In 2023, Sinopec will control China’s hydrogen market.
This year, several upstream production and equipment manufacturing projects will finish or begin. The corporation has made tiny but steady progress toward its hydrogen plan for “autonomy and self-control” across the production chain since September. Sinopec expects its flagship Kuqa project in Xinjiang to become the world’s largest solar-powered electrolyzer generating green hydrogen by June.
The Sinopec Kuqa green hydrogen plant, which commenced ground in late 2021, is 80% complete and expected to start operations by June. Sinopec has invested about 2.2 billion yuan ($320 million) in the project, which is expected to cost 3 billion. Kuqa’s 250 MW electrolyzer would produce 20,000 tons of green hydrogen per year.
Kuqa would dwarf a 150 MW Ningxia project. Baofeng’s Ningxia project, seven times larger than Air Liquide’s 20 MW plant in Canada, is the world’s largest green hydrogen electrolysis facility.
Sinopec is investing billions in Inner Mongolia to enhance its green hydrogen production. The company received authority to build two additional projects in Ulanqab and Ordos, Inner Mongolia. Ulanqab’s capacity is 100,000 tons per year, five times Kuqa’s.
The 20.5 billion yuan ($2.9 billion) Ulanqab project would incorporate a 1.7-gigawatt (GW) wind farm with an 804-megawatt (MW) solar farm to generate renewable electricity for electrolysis of green hydrogen. Construction begins December 2023 and finishes June 2027.
A long-distance pipeline would bring Ulanqab’s green hydrogen to Sinopec’s Beijing Yanshan petrochemical plant, which already has a hydrogen purification unit that supplied clean fuel for the Beijing Winter Olympics.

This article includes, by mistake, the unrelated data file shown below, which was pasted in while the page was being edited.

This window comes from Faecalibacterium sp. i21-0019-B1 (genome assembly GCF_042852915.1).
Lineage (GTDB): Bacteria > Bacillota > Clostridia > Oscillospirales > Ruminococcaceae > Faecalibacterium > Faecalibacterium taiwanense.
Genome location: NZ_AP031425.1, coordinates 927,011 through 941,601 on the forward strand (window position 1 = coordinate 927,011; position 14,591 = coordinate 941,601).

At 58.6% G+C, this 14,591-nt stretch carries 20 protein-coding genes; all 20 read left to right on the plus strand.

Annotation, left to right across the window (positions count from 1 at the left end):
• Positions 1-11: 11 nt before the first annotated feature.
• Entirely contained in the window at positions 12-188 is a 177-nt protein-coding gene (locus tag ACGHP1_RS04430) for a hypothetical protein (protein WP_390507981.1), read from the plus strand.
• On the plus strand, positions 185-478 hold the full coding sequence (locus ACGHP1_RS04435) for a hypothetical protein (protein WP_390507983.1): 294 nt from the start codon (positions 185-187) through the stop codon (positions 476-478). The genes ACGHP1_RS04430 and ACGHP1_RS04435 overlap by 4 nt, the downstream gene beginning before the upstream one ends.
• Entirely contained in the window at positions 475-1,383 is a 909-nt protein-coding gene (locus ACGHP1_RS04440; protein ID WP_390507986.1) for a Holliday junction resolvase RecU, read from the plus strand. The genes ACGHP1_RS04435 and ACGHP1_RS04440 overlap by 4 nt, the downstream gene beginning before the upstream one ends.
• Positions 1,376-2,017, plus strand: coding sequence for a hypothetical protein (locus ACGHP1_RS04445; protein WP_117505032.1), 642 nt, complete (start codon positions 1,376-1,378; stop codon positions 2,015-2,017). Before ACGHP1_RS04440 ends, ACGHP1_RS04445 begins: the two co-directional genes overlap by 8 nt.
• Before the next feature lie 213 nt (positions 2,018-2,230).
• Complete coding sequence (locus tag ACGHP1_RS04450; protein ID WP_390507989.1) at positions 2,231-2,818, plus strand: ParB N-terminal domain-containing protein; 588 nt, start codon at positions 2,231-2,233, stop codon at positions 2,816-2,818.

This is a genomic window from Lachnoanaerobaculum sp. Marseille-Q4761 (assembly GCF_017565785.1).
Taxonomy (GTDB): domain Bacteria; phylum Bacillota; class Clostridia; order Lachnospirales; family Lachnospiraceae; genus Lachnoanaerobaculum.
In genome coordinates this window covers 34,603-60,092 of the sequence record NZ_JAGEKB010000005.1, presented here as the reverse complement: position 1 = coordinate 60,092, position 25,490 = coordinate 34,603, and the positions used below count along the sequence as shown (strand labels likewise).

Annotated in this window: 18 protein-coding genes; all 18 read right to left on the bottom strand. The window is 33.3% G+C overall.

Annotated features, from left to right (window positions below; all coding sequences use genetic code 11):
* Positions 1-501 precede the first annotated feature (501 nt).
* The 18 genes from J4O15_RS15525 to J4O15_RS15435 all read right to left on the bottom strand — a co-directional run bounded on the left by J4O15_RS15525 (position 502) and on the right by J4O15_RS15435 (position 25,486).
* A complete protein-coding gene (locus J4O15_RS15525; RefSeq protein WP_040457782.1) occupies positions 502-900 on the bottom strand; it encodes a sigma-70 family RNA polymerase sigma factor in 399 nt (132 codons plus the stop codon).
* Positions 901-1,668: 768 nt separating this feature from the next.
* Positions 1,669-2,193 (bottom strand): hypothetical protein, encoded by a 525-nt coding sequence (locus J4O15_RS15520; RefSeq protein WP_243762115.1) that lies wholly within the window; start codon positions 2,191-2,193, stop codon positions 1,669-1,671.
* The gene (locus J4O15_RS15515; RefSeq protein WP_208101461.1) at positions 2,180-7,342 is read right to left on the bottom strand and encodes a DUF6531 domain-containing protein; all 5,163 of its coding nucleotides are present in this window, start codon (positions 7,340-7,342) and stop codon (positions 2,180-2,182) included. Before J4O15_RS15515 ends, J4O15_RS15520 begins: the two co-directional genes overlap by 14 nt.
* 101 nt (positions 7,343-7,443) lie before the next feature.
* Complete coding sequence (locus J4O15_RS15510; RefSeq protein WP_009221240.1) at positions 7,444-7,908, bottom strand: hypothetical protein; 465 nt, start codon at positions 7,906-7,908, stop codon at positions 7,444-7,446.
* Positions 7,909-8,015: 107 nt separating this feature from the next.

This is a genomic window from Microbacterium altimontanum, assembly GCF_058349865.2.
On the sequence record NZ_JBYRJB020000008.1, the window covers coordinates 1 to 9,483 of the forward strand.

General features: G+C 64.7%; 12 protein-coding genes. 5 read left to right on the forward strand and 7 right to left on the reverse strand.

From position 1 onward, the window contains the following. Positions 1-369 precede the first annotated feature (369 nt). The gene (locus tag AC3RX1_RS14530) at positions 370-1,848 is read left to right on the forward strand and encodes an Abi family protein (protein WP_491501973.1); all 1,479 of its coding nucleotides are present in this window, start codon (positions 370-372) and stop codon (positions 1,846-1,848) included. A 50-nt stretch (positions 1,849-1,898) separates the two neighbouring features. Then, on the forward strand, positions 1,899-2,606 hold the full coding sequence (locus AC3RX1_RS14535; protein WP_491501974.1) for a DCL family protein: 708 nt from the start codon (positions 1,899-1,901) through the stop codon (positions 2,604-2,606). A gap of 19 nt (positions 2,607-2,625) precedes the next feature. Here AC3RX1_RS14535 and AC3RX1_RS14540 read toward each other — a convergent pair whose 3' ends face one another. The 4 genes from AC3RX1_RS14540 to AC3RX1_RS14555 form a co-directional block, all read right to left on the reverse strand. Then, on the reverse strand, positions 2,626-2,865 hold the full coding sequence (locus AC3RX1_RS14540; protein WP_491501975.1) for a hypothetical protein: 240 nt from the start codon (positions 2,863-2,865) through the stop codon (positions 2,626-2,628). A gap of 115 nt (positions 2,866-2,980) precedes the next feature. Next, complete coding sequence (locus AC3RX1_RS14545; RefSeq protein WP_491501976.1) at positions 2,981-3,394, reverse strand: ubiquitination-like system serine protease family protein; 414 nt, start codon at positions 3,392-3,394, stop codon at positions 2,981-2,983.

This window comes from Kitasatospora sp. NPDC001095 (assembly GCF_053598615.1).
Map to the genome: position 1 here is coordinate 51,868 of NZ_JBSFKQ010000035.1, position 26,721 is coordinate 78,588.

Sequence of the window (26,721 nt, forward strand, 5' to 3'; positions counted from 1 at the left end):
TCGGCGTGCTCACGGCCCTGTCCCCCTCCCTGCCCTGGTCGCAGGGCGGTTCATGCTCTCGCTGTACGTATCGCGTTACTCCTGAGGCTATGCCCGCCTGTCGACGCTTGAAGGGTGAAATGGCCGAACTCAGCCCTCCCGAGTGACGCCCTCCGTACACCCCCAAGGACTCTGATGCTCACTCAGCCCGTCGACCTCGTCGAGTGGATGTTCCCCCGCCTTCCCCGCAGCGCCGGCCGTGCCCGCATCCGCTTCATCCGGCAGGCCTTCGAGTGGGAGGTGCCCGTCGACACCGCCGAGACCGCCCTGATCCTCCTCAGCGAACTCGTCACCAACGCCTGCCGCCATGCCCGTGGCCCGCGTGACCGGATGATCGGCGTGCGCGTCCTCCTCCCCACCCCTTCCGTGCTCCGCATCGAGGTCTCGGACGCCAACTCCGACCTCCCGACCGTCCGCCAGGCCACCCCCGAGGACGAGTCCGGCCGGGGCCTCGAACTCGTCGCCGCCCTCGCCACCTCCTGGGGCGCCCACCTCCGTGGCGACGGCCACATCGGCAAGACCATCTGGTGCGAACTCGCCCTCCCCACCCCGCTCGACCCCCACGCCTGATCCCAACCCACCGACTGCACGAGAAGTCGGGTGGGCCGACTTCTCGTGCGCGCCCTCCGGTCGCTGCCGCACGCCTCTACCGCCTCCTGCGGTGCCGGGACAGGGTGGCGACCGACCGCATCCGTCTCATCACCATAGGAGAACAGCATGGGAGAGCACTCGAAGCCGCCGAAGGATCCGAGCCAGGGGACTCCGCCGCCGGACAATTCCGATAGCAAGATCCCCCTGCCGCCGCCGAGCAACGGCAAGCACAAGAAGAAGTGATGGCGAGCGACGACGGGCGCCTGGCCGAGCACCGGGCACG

While China is making progress in manufacturing green hydrogen, it has struggled to increase downstream demand, as has the US and Europe. Hydrogen is mostly used in refining and chemicals. Kuqa’s green hydrogen will replace natural gas-derived gray hydrogen at Sinopec’s nearby Tahe refinery. Green hydrogen advocates claim it might be used in other hard-to-decarbonize industries like steel.
Transportation is another possible demand target, although China’s success in popularizing battery-driven electric cars (BEVs) has not been mirrored in hydrogen-powered fuel cell electric vehicles (FCEVs), especially in heavy duty. The China Association of Automobile Manufacturers reported 3,000 FCEV sales in 2022, including large vehicles. The 6.9 million BEVs and plug-in hybrids sold in China last year dwarf this. China is far from attaining its 2025 goal of 50,000 FCEVs.
China’s FCEV policy targets diesel-powered commercial buses, trucks, and tractors. FCEVs are better for heavy-duty use than BEVs, which are ideal for light-duty gasoline-powered passenger automobiles. However, the FCEV industry is still strongly dependent on government financial incentives and assistance under a dedicated policy that prioritizes fuel cell technical breakthroughs and commercialization, which favors mostly medium- to heavy-duty FCEVs.
FCEV companies are struggling. SinoHytec, China’s largest FC systems maker, has been losing money since 2020. SinoHytec stated in its Dec. 29 Hong Kong IPO prospectus that company expects to continue losing money until 2025. The FCEV business in China is still young, posing “difficulties and unexpected dangers in the process of investigating the large-scale commercialization of our goods,” the company said.